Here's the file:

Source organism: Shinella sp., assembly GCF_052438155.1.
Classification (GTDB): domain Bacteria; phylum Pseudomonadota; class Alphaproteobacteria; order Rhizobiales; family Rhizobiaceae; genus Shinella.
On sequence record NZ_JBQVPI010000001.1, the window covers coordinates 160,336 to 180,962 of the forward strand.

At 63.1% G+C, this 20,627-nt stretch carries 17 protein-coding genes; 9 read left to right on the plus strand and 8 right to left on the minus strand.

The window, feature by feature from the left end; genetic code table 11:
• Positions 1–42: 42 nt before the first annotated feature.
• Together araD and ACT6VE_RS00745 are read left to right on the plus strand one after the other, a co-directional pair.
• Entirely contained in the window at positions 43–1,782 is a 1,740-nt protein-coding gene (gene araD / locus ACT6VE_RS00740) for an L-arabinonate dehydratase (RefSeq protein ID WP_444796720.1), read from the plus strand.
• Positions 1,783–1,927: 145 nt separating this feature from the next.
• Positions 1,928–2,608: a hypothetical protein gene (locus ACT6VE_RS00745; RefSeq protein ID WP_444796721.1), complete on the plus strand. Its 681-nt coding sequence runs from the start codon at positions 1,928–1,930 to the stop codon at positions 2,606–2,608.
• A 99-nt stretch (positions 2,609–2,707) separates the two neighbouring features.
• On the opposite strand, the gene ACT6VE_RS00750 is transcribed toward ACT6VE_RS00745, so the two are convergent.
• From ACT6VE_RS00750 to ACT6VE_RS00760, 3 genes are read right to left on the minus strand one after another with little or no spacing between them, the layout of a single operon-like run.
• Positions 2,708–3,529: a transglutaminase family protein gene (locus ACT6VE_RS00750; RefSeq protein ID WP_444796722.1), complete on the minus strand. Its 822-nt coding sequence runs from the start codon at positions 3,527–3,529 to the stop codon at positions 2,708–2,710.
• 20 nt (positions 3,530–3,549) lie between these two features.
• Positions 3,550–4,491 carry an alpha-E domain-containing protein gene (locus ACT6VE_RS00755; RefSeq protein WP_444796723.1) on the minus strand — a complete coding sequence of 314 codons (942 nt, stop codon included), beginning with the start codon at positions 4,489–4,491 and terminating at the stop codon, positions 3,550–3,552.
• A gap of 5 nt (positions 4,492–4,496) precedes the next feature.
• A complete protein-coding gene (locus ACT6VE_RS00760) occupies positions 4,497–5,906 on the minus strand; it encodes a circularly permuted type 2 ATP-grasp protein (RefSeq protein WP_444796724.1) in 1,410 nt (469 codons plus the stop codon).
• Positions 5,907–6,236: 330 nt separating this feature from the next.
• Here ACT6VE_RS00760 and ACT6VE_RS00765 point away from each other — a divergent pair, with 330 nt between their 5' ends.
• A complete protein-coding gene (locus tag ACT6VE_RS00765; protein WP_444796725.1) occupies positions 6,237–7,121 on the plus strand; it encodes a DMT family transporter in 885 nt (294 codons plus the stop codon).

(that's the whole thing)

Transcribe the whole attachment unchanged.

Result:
Source organism: Shinella sp., assembly GCF_052438155.1.
Classification (GTDB): domain Bacteria; phylum Pseudomonadota; class Alphaproteobacteria; order Rhizobiales; family Rhizobiaceae; genus Shinella.
On sequence record NZ_JBQVPI010000001.1, the window covers coordinates 160,336 to 180,962 of the forward strand.

At 63.1% G+C, this 20,627-nt stretch carries 17 protein-coding genes; 9 read left to right on the plus strand and 8 right to left on the minus strand.

The window, feature by feature from the left end; genetic code table 11:
• Positions 1–42: 42 nt before the first annotated feature.
• Together araD and ACT6VE_RS00745 are read left to right on the plus strand one after the other, a co-directional pair.
• Entirely contained in the window at positions 43–1,782 is a 1,740-nt protein-coding gene (gene araD / locus ACT6VE_RS00740) for an L-arabinonate dehydratase (RefSeq protein ID WP_444796720.1), read from the plus strand.
• Positions 1,783–1,927: 145 nt separating this feature from the next.
• Positions 1,928–2,608: a hypothetical protein gene (locus ACT6VE_RS00745; RefSeq protein ID WP_444796721.1), complete on the plus strand. Its 681-nt coding sequence runs from the start codon at positions 1,928–1,930 to the stop codon at positions 2,606–2,608.
• A 99-nt stretch (positions 2,609–2,707) separates the two neighbouring features.
• On the opposite strand, the gene ACT6VE_RS00750 is transcribed toward ACT6VE_RS00745, so the two are convergent.
• From ACT6VE_RS00750 to ACT6VE_RS00760, 3 genes are read right to left on the minus strand one after another with little or no spacing between them, the layout of a single operon-like run.
• Positions 2,708–3,529: a transglutaminase family protein gene (locus ACT6VE_RS00750; RefSeq protein ID WP_444796722.1), complete on the minus strand. Its 822-nt coding sequence runs from the start codon at positions 3,527–3,529 to the stop codon at positions 2,708–2,710.
• 20 nt (positions 3,530–3,549) lie between these two features.
• Positions 3,550–4,491 carry an alpha-E domain-containing protein gene (locus ACT6VE_RS00755; RefSeq protein WP_444796723.1) on the minus strand — a complete coding sequence of 314 codons (942 nt, stop codon included), beginning with the start codon at positions 4,489–4,491 and terminating at the stop codon, positions 3,550–3,552.
• A gap of 5 nt (positions 4,492–4,496) precedes the next feature.
• A complete protein-coding gene (locus ACT6VE_RS00760) occupies positions 4,497–5,906 on the minus strand; it encodes a circularly permuted type 2 ATP-grasp protein (RefSeq protein WP_444796724.1) in 1,410 nt (469 codons plus the stop codon).
• Positions 5,907–6,236: 330 nt separating this feature from the next.
• Here ACT6VE_RS00760 and ACT6VE_RS00765 point away from each other — a divergent pair, with 330 nt between their 5' ends.
• A complete protein-coding gene (locus tag ACT6VE_RS00765; protein WP_444796725.1) occupies positions 6,237–7,121 on the plus strand; it encodes a DMT family transporter in 885 nt (294 codons plus the stop codon).